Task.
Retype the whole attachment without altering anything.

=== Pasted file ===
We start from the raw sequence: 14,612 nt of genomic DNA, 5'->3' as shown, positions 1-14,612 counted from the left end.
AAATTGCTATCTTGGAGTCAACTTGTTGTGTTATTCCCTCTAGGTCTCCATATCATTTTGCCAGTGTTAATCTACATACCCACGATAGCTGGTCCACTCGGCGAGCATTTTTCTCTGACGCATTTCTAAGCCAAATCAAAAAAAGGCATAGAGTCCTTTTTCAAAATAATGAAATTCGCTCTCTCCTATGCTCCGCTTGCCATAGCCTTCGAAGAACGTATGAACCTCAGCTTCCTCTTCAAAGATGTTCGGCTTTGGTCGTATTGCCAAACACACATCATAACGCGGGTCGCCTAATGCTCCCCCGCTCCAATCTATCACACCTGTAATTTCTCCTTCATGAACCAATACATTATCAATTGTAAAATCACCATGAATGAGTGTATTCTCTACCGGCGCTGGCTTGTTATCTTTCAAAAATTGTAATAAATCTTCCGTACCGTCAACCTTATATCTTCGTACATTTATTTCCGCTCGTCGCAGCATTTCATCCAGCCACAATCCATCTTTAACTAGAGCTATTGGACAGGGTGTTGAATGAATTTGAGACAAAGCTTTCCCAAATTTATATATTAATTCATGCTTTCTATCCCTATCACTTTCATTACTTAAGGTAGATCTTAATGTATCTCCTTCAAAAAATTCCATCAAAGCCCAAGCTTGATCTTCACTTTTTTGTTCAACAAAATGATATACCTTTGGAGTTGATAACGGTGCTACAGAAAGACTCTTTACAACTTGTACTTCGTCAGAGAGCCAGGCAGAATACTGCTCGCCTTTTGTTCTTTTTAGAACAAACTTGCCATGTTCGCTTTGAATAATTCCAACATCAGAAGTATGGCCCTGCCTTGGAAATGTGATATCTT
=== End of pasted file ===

We start from the raw sequence: 14,612 nt of genomic DNA, 5'->3' as shown, positions 1-14,612 counted from the left end.
AAATTGCTATCTTGGAGTCAACTTGTTGTGTTATTCCCTCTAGGTCTCCATATCATTTTGCCAGTGTTAATCTACATACCCACGATAGCTGGTCCACTCGGCGAGCATTTTTCTCTGACGCATTTCTAAGCCAAATCAAAAAAAGGCATAGAGTCCTTTTTCAAAATAATGAAATTCGCTCTCTCCTATGCTCCGCTTGCCATAGCCTTCGAAGAACGTATGAACCTCAGCTTCCTCTTCAAAGATGTTCGGCTTTGGTCGTATTGCCAAACACACATCATAACGCGGGTCGCCTAATGCTCCCCCGCTCCAATCTATCACACCTGTAATTTCTCCTTCATGAACCAATACATTATCAATTGTAAAATCACCATGAATGAGTGTATTCTCTACCGGCGCTGGCTTGTTATCTTTCAAAAATTGTAATAAATCTTCCGTACCGTCAACCTTATATCTTCGTACATTTATTTCCGCTCGTCGCAGCATTTCATCCAGCCACAATCCATCTTTAACTAGAGCTATTGGACAGGGTGTTGAATGAATTTGAGACAAAGCTTTCCCAAATTTATATATTAATTCATGCTTTCTATCCCTATCACTTTCATTACTTAAGGTAGATCTTAATGTATCTCCTTCAAAAAATTCCATCAAAGCCCAAGCTTGATCTTCACTTTTTTGTTCAACAAAATGATATACCTTTGGAGTTGATAACGGTGCTACAGAAAGACTCTTTACAACTTGTACTTCGTCAGAGAGCCAGGCAGAATACTGCTCGCCTTTTGTTCTTTTTAGAACAAACTTGCCATGTTCGCTTTGAATAATTCCAACATCAGAAGTATGGCCCTGCCTTGGAAATGTGATATCTT